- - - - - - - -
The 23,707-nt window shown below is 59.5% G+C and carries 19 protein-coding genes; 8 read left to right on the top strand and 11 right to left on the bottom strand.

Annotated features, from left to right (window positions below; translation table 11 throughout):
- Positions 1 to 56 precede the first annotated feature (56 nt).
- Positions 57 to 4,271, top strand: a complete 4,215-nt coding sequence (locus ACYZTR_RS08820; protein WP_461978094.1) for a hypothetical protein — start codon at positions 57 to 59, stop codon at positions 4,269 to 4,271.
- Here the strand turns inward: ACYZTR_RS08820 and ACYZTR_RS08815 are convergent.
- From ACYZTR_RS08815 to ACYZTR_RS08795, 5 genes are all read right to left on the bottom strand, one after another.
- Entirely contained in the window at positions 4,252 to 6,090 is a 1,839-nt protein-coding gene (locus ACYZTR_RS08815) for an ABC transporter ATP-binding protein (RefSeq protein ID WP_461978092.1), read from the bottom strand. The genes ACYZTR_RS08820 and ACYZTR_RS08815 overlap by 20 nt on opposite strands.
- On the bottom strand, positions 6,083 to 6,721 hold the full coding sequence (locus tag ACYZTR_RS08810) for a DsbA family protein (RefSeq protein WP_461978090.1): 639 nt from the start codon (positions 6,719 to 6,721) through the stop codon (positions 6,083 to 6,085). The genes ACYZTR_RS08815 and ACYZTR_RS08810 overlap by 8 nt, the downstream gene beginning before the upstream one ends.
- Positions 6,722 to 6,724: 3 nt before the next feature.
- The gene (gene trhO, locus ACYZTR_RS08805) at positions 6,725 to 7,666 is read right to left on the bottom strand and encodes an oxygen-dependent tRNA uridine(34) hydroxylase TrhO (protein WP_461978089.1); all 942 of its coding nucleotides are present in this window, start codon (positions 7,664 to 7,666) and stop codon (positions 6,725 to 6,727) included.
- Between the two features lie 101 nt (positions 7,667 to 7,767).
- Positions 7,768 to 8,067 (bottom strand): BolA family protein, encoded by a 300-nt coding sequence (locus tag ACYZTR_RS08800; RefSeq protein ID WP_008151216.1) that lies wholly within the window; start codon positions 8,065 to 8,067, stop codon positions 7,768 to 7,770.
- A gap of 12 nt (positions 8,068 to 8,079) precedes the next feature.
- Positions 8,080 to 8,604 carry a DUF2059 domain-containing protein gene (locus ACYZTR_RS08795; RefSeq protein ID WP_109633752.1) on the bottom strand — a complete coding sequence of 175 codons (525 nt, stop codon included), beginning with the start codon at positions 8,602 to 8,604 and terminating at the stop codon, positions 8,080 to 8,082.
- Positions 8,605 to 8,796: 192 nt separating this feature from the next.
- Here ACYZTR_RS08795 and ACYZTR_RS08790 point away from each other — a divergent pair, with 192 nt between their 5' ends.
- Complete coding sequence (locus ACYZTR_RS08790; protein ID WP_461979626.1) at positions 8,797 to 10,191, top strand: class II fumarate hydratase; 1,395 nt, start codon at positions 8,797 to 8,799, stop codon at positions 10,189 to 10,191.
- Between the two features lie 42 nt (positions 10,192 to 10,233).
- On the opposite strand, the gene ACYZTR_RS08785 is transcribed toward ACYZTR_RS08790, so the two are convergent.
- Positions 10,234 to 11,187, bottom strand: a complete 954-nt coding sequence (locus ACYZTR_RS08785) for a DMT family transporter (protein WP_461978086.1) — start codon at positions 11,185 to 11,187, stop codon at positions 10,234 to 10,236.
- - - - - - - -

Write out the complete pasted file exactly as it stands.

The 23,707-nt window shown below is 59.5% G+C and carries 19 protein-coding genes; 8 read left to right on the top strand and 11 right to left on the bottom strand.

Annotated features, from left to right (window positions below; translation table 11 throughout):
- Positions 1 to 56 precede the first annotated feature (56 nt).
- Positions 57 to 4,271, top strand: a complete 4,215-nt coding sequence (locus ACYZTR_RS08820; protein WP_461978094.1) for a hypothetical protein — start codon at positions 57 to 59, stop codon at positions 4,269 to 4,271.
- Here the strand turns inward: ACYZTR_RS08820 and ACYZTR_RS08815 are convergent.
- From ACYZTR_RS08815 to ACYZTR_RS08795, 5 genes are all read right to left on the bottom strand, one after another.
- Entirely contained in the window at positions 4,252 to 6,090 is a 1,839-nt protein-coding gene (locus ACYZTR_RS08815) for an ABC transporter ATP-binding protein (RefSeq protein ID WP_461978092.1), read from the bottom strand. The genes ACYZTR_RS08820 and ACYZTR_RS08815 overlap by 20 nt on opposite strands.
- On the bottom strand, positions 6,083 to 6,721 hold the full coding sequence (locus tag ACYZTR_RS08810) for a DsbA family protein (RefSeq protein WP_461978090.1): 639 nt from the start codon (positions 6,719 to 6,721) through the stop codon (positions 6,083 to 6,085). The genes ACYZTR_RS08815 and ACYZTR_RS08810 overlap by 8 nt, the downstream gene beginning before the upstream one ends.
- Positions 6,722 to 6,724: 3 nt before the next feature.
- The gene (gene trhO, locus ACYZTR_RS08805) at positions 6,725 to 7,666 is read right to left on the bottom strand and encodes an oxygen-dependent tRNA uridine(34) hydroxylase TrhO (protein WP_461978089.1); all 942 of its coding nucleotides are present in this window, start codon (positions 7,664 to 7,666) and stop codon (positions 6,725 to 6,727) included.
- Between the two features lie 101 nt (positions 7,667 to 7,767).
- Positions 7,768 to 8,067 (bottom strand): BolA family protein, encoded by a 300-nt coding sequence (locus tag ACYZTR_RS08800; RefSeq protein ID WP_008151216.1) that lies wholly within the window; start codon positions 8,065 to 8,067, stop codon positions 7,768 to 7,770.
- A gap of 12 nt (positions 8,068 to 8,079) precedes the next feature.
- Positions 8,080 to 8,604 carry a DUF2059 domain-containing protein gene (locus ACYZTR_RS08795; RefSeq protein ID WP_109633752.1) on the bottom strand — a complete coding sequence of 175 codons (525 nt, stop codon included), beginning with the start codon at positions 8,602 to 8,604 and terminating at the stop codon, positions 8,080 to 8,082.
- Positions 8,605 to 8,796: 192 nt separating this feature from the next.
- Here ACYZTR_RS08795 and ACYZTR_RS08790 point away from each other — a divergent pair, with 192 nt between their 5' ends.
- Complete coding sequence (locus ACYZTR_RS08790; protein ID WP_461979626.1) at positions 8,797 to 10,191, top strand: class II fumarate hydratase; 1,395 nt, start codon at positions 8,797 to 8,799, stop codon at positions 10,189 to 10,191.
- Between the two features lie 42 nt (positions 10,192 to 10,233).
- On the opposite strand, the gene ACYZTR_RS08785 is transcribed toward ACYZTR_RS08790, so the two are convergent.
- Positions 10,234 to 11,187, bottom strand: a complete 954-nt coding sequence (locus ACYZTR_RS08785) for a DMT family transporter (protein WP_461978086.1) — start codon at positions 11,185 to 11,187, stop codon at positions 10,234 to 10,236.